Mathematics Stack Exchange is a question and answer site for people studying math at any level and professionals in related fields. Join them; it only takes a minute:

Sign up
Here's how it works:
  1. Anybody can ask a question
  2. Anybody can answer
  3. The best answers are voted up and rise to the top

Let $k$ be a perfect field and let $K/k$ be a quartic extension. Let $L/k$ be the normal (= Galois) closure of $K/k$. What structure can the Galois group $\text{Gal}(L/k)$ have? Of course it can be $\mathbb{Z}/4\mathbb{Z}$ or $\mathbb{Z}/2\mathbb{Z} \oplus \mathbb{Z}/2\mathbb{Z}$ if $K/k$ is Galois, but what are the other possibilities?

Edit: does the answer change if we assume that $L/k$ contains a quadratic extension of $k$?

share|cite|improve this question
This paper by Keith Conrad may be helpful. – SL2 Oct 20 '11 at 14:28
Many books on Galois theory will discuss this. The possible groups are transitive subgroups of S_4. Up to isomorphism, besides the two groups you mentioned the options are S_4, A_4, and D_4. – KCd Oct 20 '11 at 14:30
up vote 3 down vote accepted

Being finite and separable the extension $K/k$ is necessarily simple, so $K=k(\alpha)$ for some element $\alpha\in K$. Let $p(x)$ be the minimal polynomial of $\alpha$. The field $L$ is then the splitting field of $\alpha$, so over $L$ we have a factorization $$ p(x)=(x-\alpha_1)(x-\alpha_2)(a-\alpha_3)(x-\alpha_4) $$ with $\alpha=\alpha_1$. The Galois group $G=Gal(L/k)$ can then be any transitive subgroup of the group of permutations of the set $\{\alpha_1,\alpha_2,\alpha_3,\alpha_4\}$. So $G\le S_4$, it must be transitive, and its order must be a multiple of 4. In addition to the ones you listed the dihedral group of 8 elements and the groups $A_4$ and $S_4$ are all possibilities.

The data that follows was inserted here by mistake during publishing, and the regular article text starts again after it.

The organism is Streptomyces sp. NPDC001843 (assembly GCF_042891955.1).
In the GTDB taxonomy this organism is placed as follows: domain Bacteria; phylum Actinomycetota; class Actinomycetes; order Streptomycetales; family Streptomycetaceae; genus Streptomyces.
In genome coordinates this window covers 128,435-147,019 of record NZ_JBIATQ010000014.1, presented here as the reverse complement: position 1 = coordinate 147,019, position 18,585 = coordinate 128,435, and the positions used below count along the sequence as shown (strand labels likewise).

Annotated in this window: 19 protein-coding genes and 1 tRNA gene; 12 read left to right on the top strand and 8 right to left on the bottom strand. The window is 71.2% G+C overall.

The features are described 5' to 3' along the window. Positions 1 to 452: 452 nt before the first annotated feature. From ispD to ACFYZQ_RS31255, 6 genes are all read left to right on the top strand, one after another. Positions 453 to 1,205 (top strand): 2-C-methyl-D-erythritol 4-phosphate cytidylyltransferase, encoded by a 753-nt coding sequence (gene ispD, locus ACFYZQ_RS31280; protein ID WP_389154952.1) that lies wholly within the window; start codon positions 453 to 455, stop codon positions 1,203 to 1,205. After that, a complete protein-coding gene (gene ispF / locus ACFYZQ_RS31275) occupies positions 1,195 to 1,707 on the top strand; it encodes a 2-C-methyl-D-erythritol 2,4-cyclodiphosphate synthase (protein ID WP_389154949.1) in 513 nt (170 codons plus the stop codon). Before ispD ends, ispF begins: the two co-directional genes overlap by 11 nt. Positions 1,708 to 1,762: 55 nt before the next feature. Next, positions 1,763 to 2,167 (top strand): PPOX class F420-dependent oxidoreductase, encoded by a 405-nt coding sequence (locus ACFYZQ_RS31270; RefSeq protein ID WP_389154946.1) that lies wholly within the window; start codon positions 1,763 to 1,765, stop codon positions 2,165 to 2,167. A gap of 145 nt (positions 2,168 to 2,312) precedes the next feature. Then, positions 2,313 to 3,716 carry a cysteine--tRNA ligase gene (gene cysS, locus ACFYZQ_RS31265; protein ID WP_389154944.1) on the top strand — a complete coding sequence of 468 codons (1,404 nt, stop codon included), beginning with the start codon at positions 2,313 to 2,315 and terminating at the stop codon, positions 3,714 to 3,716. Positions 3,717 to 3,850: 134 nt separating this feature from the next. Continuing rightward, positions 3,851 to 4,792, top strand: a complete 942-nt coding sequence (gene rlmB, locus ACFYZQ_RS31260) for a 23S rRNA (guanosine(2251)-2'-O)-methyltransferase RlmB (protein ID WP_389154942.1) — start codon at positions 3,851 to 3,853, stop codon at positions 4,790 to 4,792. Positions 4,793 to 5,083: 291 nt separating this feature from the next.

Edit: To answer the added question. If $L/k$ contains a quadratic extension $F/k$, then Galois correspondence tells us that $G$ must have a subgroup $H$ of index two such that $F=Inv(H)$ (or $H=Gal(L/F)$). This rules out the possibility that $G\simeq A_4$. The other possibilities remain.

share|cite|improve this answer

Translating the question about fields into the equivalent question about groups, we readily see that one can in principle obtain any group $G$ that has a subgroup of index 4 that doesn't contain a nontrivial normal subgroup of $G$ (since containing a normal subgroup would correspond to the quartic being contained in a smaller Galois extension). Equivalently, we want $G$ to have a core-free subgroup of index 4. Now, a group $G$ has a core-free subgroup of index $n$ if and only if it can be embedded as a transitive subgroup of the symmetric group on $n$ letters (exercise), so in principle, without further information about $k$, you can get precisely the transitive subgroups of $S_4$, which are $C_4$, $V_4$, $D_8$, $A_4$, and $S_4$. Of course, for any given $k$ not all these groups may be realisable as Galois group (e.g. if $k$ is finite, then you can only obtain $C_4$) but that's a different question.

share|cite|improve this answer

Your Answer


By posting your answer, you agree to the privacy policy and terms of service.

Not the answer you're looking for? Browse other questions tagged or ask your own question.